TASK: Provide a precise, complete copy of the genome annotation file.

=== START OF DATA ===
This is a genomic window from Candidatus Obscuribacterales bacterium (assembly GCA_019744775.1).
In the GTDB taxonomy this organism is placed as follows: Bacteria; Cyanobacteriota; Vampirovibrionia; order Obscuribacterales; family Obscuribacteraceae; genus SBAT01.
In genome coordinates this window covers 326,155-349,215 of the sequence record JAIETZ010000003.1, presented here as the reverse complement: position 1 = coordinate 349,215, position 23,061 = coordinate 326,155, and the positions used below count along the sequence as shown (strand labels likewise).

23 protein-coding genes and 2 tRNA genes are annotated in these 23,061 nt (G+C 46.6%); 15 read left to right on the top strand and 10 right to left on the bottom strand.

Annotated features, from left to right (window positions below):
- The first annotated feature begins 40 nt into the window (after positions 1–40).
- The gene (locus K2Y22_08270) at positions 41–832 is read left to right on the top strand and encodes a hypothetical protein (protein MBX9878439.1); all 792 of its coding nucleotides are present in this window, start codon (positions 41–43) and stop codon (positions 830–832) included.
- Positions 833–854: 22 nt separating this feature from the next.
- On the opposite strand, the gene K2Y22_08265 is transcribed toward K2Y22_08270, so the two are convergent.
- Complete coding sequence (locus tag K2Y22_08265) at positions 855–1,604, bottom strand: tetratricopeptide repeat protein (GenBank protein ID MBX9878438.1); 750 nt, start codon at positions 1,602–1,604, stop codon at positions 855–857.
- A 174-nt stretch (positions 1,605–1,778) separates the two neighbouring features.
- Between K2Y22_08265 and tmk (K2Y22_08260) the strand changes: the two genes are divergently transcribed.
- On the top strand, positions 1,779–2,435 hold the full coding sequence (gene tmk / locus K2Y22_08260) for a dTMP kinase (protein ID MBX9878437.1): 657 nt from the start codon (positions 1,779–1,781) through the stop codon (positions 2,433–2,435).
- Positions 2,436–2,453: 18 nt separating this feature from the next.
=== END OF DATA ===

This is a genomic window from Candidatus Obscuribacterales bacterium (assembly GCA_019744775.1).
In the GTDB taxonomy this organism is placed as follows: Bacteria; Cyanobacteriota; Vampirovibrionia; order Obscuribacterales; family Obscuribacteraceae; genus SBAT01.
In genome coordinates this window covers 326,155-349,215 of the sequence record JAIETZ010000003.1, presented here as the reverse complement: position 1 = coordinate 349,215, position 23,061 = coordinate 326,155, and the positions used below count along the sequence as shown (strand labels likewise).

23 protein-coding genes and 2 tRNA genes are annotated in these 23,061 nt (G+C 46.6%); 15 read left to right on the top strand and 10 right to left on the bottom strand.

Annotated features, from left to right (window positions below):
- The first annotated feature begins 40 nt into the window (after positions 1–40).
- The gene (locus K2Y22_08270) at positions 41–832 is read left to right on the top strand and encodes a hypothetical protein (protein MBX9878439.1); all 792 of its coding nucleotides are present in this window, start codon (positions 41–43) and stop codon (positions 830–832) included.
- Positions 833–854: 22 nt separating this feature from the next.
- On the opposite strand, the gene K2Y22_08265 is transcribed toward K2Y22_08270, so the two are convergent.
- Complete coding sequence (locus tag K2Y22_08265) at positions 855–1,604, bottom strand: tetratricopeptide repeat protein (GenBank protein ID MBX9878438.1); 750 nt, start codon at positions 1,602–1,604, stop codon at positions 855–857.
- A 174-nt stretch (positions 1,605–1,778) separates the two neighbouring features.
- Between K2Y22_08265 and tmk (K2Y22_08260) the strand changes: the two genes are divergently transcribed.
- On the top strand, positions 1,779–2,435 hold the full coding sequence (gene tmk / locus K2Y22_08260) for a dTMP kinase (protein ID MBX9878437.1): 657 nt from the start codon (positions 1,779–1,781) through the stop codon (positions 2,433–2,435).
- Positions 2,436–2,453: 18 nt separating this feature from the next.